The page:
Harvest Safety Tips

During harvest, farmers must be aware of the potential for fatigue and inattentiveness that may increase the possibility of injury when using farm equipment.

During harvest, farmers must be aware of the potential for fatigue and inattentiveness that may increase the possibility of injury when using farm equipment. In addition, farm workers need to know the hazards of flowing grain and how to prevent a grain entrapment situation. Taking shortcuts to perform routine tasks may increase your risk for injury, so it is important to take the extra time to stay safe and perform a task properly.

Equipment Safety

The following are safety tips for all farm workers to follow:

  • Thoroughly inspect farm equipment before use.
  • Decrease fatigue by shutting machinery off and walking around at least once every hour.
  • Stay hydrated to maintain awareness.
  • To reduce fall hazards, use grab bars when mounting and dismounting machinery, and wear non-slip shoes.

When transporting machinery on roads, have these items in place: a spotter, reflectors from the Department of Transportation, a slow moving vehicle sign, and flags on items that stick out. Most accidents and injuries that involve equipment occur while machinery is in operation. Idle machinery can also be dangerous to workers. It is important to take care when doing a preharvest inspection, making sure that basic safety checks are in place. 

The following are some important steps to follow during machinery maintenance:

  • Before working on equipment, make sure machinery is turned off and in park or neutral with the parking brake engaged.
  • The front loader and any other accessories on a tractor should be lowered to the ground.
  • Wait a few minutes after turning off farm equipment to make sure all parts have completely stopped moving.
  • Always refer to the manufacturer's manual before performing any maintenance.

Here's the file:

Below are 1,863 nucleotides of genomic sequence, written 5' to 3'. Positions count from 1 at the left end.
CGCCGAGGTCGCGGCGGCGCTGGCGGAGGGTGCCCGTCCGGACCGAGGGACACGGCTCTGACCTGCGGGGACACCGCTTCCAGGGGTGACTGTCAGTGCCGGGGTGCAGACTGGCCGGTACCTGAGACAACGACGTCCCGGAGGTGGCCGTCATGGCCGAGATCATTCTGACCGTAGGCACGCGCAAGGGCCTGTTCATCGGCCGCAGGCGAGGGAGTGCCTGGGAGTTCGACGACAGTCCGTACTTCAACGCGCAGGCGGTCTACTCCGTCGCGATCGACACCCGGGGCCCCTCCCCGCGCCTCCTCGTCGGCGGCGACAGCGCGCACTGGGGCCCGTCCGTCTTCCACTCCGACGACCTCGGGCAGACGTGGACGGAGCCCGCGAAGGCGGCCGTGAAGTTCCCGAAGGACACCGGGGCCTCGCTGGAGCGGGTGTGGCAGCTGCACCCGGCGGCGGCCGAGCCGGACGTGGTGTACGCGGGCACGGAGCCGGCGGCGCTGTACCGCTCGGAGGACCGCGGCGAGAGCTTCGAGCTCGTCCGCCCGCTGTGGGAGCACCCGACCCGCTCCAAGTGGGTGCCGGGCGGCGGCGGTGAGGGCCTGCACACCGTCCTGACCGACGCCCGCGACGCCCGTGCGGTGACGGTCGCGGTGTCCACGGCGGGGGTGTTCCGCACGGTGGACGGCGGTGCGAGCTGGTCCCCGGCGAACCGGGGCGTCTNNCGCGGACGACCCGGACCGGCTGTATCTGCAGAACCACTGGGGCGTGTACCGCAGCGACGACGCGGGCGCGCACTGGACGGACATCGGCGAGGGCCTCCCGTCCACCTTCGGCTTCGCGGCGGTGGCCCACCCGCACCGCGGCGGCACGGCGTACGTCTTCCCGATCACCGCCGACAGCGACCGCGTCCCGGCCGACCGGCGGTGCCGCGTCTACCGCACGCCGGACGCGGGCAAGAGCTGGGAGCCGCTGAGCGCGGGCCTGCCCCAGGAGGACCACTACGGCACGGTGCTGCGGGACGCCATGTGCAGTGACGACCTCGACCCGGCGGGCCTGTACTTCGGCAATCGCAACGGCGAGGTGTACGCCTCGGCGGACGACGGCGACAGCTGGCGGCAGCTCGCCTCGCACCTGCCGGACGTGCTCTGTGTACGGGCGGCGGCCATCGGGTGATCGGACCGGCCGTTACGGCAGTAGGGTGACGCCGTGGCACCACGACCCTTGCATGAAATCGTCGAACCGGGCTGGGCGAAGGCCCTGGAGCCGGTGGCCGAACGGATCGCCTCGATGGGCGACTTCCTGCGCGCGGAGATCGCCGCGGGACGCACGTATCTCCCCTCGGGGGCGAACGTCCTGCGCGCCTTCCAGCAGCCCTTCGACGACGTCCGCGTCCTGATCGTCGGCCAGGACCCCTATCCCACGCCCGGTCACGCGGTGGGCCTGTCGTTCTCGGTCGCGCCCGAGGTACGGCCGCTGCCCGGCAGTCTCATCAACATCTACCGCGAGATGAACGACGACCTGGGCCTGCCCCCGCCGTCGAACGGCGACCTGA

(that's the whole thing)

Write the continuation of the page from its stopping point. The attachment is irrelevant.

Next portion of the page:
Bin Safety

When grain is being unloaded from the bottom of a bin, the grain flows downward from the top center creating a funnel effect. If a worker is on top of the grain in a bin being unloaded, they can be pulled into the flowing grain within seconds, likely rendering them helpless and possibly causing suffocation. Anyone who works with grain, whether it is loading, unloading, or moving it to another bin, needs to know about the hazards of flowing grain and how to prevent a grain entrapment situation.

  • If you must enter a bin, it is extremely important to follow these safety precautions:
  • Avoid entering the bin when possible. A long pole can be used to break up crusted grain, instead of having a worker enter the bin. Grain that has crusted can cover open spaces, which will likely not support the weight of a person.
  •  Shut off and lock all unloading equipment before entering a bin.
  • When possible, ladders should be installed inside grain bins as emergency exits.
  •  Wear a harness that is attached to a properly secured rope.
  • Stay near the outer wall of the bin. If the grain starts to flow, move to the bin ladder or safety rope as quickly as possible.
  • Never enter a bin alone. Have at least one person stand outside the bin who can help should you become entrapped. It is best to have two people available that are properly trained to follow all safety procedures for entering the bin.
  • Wear a dust filter or filter respirator when working in a grain bin, especially while cleaning.
  • Do not allow children to play in or around grain bins, wagons, or truck beds.

Source: Henna, M. and Schwab, C. 2017. Harvest safety yields big dividends, Iowa State University. https://store.extension.iastate.edu. OSHA. Farm Safety. OSHA fact sheet. https://osha-safety.myshopify.com/pages/farm-safety. Web sources verified: 08/02/18. 150921113219 082818TAM